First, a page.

1. Single Millennial parents may experience more trouble in finding partners than Echo Boomers without kids. Why? Simply the economic costs of kids might encumber someone from considering the single parent as a partner - you are not only adding the financial cost of a partner, but also (a) child(ren). Notice that the stress of job loss or fear of job loss also plays a factor in who people will choose to marry.

2. According to the article, the uneducated (high school dropouts and high school graduates only) are less likely to find partners than those who attend college. While this is not a guarantee that the college educated will find partners, those who attend college will be more likely to marry. At this current time, approximately 40% of Echo Boomers (aged 18-24) are attending college, with not everyone graduating. But that means 60% of that age group have not gone to college, many of whom may never have the option of marrying. Recall that the 40% is considered one of the highest enrollments.
Pertinent Side Note:

One could argue that, since males seemed to be less concerned with female education than vice versa (as indicated by the past), an uneducated female might not need to worry about attracting a partner. While this logic may be correct, remember that females are more likely to attend college, especially graduate school.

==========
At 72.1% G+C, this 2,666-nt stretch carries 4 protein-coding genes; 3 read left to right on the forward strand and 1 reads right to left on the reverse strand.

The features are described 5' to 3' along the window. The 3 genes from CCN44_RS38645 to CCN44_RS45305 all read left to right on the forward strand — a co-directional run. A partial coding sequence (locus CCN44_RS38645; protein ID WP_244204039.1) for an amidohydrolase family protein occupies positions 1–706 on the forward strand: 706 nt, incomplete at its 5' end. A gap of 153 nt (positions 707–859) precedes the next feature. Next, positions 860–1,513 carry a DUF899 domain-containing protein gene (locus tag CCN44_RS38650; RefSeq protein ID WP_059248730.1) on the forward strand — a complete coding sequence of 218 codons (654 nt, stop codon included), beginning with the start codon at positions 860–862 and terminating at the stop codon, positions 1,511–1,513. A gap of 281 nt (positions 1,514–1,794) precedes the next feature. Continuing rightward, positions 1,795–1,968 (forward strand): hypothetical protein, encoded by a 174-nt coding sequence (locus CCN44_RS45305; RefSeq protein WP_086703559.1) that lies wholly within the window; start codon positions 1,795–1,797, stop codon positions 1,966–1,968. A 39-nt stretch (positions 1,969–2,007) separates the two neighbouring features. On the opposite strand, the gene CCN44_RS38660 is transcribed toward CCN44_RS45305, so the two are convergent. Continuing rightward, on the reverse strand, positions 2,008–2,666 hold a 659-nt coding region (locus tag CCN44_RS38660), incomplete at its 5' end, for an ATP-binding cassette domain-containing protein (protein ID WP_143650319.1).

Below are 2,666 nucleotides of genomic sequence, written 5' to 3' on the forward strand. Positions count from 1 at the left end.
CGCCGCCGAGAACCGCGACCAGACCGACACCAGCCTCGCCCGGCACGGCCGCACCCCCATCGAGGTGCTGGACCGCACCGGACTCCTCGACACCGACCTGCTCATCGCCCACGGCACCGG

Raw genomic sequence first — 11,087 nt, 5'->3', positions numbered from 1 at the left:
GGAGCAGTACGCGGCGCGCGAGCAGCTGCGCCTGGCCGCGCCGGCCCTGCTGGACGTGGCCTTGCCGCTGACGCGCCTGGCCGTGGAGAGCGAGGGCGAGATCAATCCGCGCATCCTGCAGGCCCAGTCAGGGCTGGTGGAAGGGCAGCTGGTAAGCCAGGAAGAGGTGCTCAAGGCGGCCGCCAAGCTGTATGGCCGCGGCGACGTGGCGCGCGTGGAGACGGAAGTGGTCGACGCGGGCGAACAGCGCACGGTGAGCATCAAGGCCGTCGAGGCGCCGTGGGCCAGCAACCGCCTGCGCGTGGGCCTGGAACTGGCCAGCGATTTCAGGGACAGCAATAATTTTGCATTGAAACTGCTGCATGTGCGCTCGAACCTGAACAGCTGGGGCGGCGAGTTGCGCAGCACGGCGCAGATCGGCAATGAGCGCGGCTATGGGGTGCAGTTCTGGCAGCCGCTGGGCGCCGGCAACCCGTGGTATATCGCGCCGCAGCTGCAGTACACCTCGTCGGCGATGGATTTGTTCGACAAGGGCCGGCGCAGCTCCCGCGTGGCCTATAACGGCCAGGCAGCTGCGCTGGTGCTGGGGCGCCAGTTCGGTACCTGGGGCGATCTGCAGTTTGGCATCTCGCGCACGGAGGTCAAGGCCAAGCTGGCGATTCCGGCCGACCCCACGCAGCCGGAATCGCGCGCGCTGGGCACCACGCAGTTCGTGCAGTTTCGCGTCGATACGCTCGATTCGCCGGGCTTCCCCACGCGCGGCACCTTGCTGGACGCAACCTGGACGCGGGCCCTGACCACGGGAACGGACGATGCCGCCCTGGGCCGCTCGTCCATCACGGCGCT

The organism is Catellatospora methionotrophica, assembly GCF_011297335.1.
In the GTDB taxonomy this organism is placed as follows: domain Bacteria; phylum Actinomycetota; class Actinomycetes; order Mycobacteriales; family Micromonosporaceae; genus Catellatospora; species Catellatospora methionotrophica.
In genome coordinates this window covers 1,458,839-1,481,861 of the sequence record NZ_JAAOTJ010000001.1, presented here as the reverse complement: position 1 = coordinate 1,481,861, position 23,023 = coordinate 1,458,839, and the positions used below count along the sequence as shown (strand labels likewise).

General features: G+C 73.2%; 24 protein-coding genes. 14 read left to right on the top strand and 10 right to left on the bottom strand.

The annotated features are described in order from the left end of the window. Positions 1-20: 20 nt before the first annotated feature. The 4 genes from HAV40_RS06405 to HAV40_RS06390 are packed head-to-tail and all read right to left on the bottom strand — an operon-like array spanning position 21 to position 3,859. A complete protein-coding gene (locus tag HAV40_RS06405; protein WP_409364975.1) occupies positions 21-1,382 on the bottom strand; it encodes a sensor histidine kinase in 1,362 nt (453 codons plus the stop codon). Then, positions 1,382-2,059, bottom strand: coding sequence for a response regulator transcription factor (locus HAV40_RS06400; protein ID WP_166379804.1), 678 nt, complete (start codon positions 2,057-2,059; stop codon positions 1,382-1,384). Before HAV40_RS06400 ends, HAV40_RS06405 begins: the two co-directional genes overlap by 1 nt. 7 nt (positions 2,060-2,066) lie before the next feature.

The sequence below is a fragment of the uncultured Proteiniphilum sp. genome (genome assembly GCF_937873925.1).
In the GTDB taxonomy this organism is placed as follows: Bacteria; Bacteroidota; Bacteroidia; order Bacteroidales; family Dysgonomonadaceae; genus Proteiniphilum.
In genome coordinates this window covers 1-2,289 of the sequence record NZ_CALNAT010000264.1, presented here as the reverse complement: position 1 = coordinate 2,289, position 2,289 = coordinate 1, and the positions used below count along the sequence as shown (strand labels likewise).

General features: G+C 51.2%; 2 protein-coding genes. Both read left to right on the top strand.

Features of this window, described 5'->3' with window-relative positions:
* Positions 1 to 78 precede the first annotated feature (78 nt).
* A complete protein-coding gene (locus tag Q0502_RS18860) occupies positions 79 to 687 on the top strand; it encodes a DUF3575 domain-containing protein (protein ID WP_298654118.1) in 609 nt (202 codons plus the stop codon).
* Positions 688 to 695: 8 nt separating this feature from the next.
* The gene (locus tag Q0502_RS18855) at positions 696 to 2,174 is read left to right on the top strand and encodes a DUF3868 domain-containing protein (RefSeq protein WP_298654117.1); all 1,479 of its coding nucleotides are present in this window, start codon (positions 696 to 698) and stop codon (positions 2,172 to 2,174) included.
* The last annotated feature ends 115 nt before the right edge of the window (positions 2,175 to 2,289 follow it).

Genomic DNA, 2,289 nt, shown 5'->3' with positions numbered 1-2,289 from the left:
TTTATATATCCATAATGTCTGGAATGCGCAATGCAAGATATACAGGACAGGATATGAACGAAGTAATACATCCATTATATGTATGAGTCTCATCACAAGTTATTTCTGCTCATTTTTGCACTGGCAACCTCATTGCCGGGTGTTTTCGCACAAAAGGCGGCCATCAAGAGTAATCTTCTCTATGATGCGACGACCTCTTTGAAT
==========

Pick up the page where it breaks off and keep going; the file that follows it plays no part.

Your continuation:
Of course, if Echo Boomers adjust their expectations financially, they may also socially adjust their expectations. Perhaps, Echo Boomers will look beyond a person's income, education level or parental status. As for now, however, a minority marriage rate is a strong possibility.

Tuesday, August 16, 2011

What Will Generation Y Do In 2012?

In yesterday's post, Will This Long Recession Alter Generation Y, I wrote about an article which discusses the dim economic outlook for the Millennial generation. As the 2012 election nears, and Republicans search for someone to battle Obama for the White House, I would expect the politican who wins with Echo Boomers to win the presidential nomination. However, how will the individual achieve that?

Note what Don Peck asserts about Echo Boomers:

"Trained throughout childhood to disconnect performance from reward, and told repeatedly that they are destined for great things, many are quick to place blame elsewhere when something goes wrong and inclined to believe that bad situations will sort themselves out — or will be sorted out by parents or other helpers."

[Emphasis mine]

In other words, a political figure which promises to correct the problem and states that it is not the citizen's fault will sell a stronger message than a political figure who claims that people have failed to take responsibility in their own lives (the latter may be more accurate than the former, depending on the individual in question).